Tag Archives: Roseate Spoonbill

Roseate Spoonbill Taking Off

Roseate Spoonbills in flight are quite attractive, with their beautiful pink wing feathers with the red/pink bands across the edge fully open. This beauty is quite a contrast to their featherless heads and gnarly beaks.

Roseate Spoonbill In Flight
Roseate Spoonbill In Flight

Like the other wading birds I’m more familiar with, the Spoonbills are elegant flyers, with an effortless looking lift off that shows off all their colors.

Roseate Spoonbill In Flight
Roseate Spoonbill In Flight

Merritt Island National Wildlife Refuge, 1/28/2018

Spoonbill Gathering

I saw a lot of Roseate Spoonbills the first three days of my Florida trip in January but at a distance, behind low scrub and/or in low light. Finally on the third afternoon we came upon a flock of mixed wading birds in a marsh that was close enough to the road for clear photographs.

Roseate Spoonbills
Roseate Spoonbills & White Ibis

The flock was working from our right to the left, both wading and taking short flying hops.

Roseate Spoonbills
Roseate Spoonbills & White Ibis

The Ibis and Spoonbills seem quite content to hang out together.

Roseate Spoonbills
Roseate Spoonbills & White Ibis

This Roseate Spoonbill trio really show off the darker pink band on their wings, a contrast with the White Ibis that has just a hint of black on his wing tips.

Roseate Spoonbills
Roseate Spoonbills & White Ibis

Merritt Island National Wildlife Refuge, 1/28/2018

Roseate Spoonbill Age Comparison

The Roseate Spoonbills that I saw in Florida  more clearly demonstrate the differences between the immature and adult birds than those I’ve seen in South Carolina. The pink color comes at least in part from their food that they sift out of the water with their unique beaks.

Roseate Spoonbills
Roseate Spoonbill older

Over time the pink shades darken as the pigments concentrate, they get a black band around their head and loose the white head feathers. The younger Spoonbills also have smoother  beaks.

Roseate Spoonbills
Roseate Spoonbill – younger

These two finally stood side-by-side in a marsh for a comparison shot.

Roseate Spoonbills
Roseate Spoonbills

Click on any photo for larger view.

Merritt Island National Wildlife Refuge, 1/28/2018.

Late Season Spoonbills

We hadn’t seen any Roseate Spoonbills in weeks and suspected they had migrated south. What a delightful surprise to see a flock of about thirty when we visited the the Tom Yawkey Wildlife Center on November 30th. This spot is slightly north of where we usually see the Spoonbills.

Roseate Spoonbills in Flight
Roseate Spoonbills in Flight

Our viewing spot wasn’t that great and this property limits the number of visitors so the birds have little or no acclimation to humans.

Roseate Spoonbill in Flight
Roseate Spoonbill in Flight

Still, it was Spoonbills. There were some Woodstorks in the same group but they flew off in the other direction.

Roseate Spoonbills in FlightRoseate Spoonbills in Flight

The Spoonbills did give a short show looping around while they decided on their destination.

Roseate Spoonbills in Flight
Roseate Spoonbills in Flight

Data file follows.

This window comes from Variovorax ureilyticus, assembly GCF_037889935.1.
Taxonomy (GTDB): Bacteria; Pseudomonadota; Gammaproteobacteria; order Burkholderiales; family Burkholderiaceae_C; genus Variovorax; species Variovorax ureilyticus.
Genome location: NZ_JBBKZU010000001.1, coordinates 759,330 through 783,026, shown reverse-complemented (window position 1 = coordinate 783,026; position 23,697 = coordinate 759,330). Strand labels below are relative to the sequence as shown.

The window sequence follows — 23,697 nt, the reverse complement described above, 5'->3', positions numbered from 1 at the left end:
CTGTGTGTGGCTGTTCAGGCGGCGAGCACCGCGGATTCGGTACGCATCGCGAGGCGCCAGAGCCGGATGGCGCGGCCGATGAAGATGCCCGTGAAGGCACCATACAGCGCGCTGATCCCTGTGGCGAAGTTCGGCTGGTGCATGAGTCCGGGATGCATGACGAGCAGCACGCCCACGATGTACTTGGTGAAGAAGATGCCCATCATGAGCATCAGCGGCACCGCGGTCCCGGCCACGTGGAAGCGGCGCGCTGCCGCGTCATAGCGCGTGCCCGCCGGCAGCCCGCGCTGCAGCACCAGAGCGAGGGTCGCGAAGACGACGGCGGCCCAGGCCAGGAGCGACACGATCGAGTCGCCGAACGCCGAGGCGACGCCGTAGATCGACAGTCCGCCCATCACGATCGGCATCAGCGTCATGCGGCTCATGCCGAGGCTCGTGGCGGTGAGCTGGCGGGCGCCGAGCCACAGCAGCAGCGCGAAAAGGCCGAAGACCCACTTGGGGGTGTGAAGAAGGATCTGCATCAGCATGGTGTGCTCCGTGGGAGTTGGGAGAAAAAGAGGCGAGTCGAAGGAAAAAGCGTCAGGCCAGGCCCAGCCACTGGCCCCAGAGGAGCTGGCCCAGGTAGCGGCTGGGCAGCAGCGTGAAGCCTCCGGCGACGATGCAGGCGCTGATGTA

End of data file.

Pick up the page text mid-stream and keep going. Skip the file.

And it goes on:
Click on any photo for larger view.

Spoonbills Moving With the Tide

Roseate Spoonbills follow the ebbing and flowing water in the tidal marshes looking for food. The tide was coming in and this group was moving with it towards the shallower water.

Roseate Spoonbills
Roseate Spoonbills
It was barely perceptible to the human eye that the water was moving. Those shiny bubbles are created by air escaping from the recently flooded mud.

Roseate Spoonbills
Roseate Spoonbills
The Spoonbills, however, know when it is time to go: over the berm where I was standing: follow the leader.

Roseate SpoonbillsRoseate Spoonbills

The height of the water on  the other side is controlled by the SC Department of Natural Resources using trunks that were originally placed when rice was grown in these ponds. Too deep for feeding, the Spoonbills landed in a tree to rest.

Spoonie Tree
Spoonie Tree
When I turned back a few minutes later the inlet where I first spotted them had filled with water and none of this mud was visible.

Click any photo for larger view.

Sunrise on Roseate Spoonbills

The first morning sun highlighted the pink in these handsome birds. The Roseate Spoonbills often stand in a straight line like this when they are in small groups, sometimes with one outlier.

Roseate Spoonbills
Roseate Spoonbills

They either weren’t hungry or there wasn’t much to eat because they got involved with personal grooming and looking around.

Roseate Spoonbills
Roseate Spoonbills

An Eagle flew over and that might have distracted them.

Roseate Spoonbills
Roseate Spoonbills with a few ducks

There was still some fog in the air as a few of them lifted off and they disappeared into the mist.

Roseate Spoonbills
Roseate Spoonbills

Click on any photo for a larger view.

I’m Not Looking

The Great Egret was determined not to look even as another noisy Roseate Spoonbill landed in the favorite tree.

Spoonbill Landing in Tree with Great Egret
Spoonbill Landing in Tree with Great Egret

The Spoonbills aren’t nearly as elegant as the Great Egrets when they land. Lots of flapping goes on and if another Spoonbill is nearby they often snap their beaks at each other.

Spoonbill Landing in Tree with Great Egret
Spoonbill Landing in Tree with Great Egret

Click photos for larger view.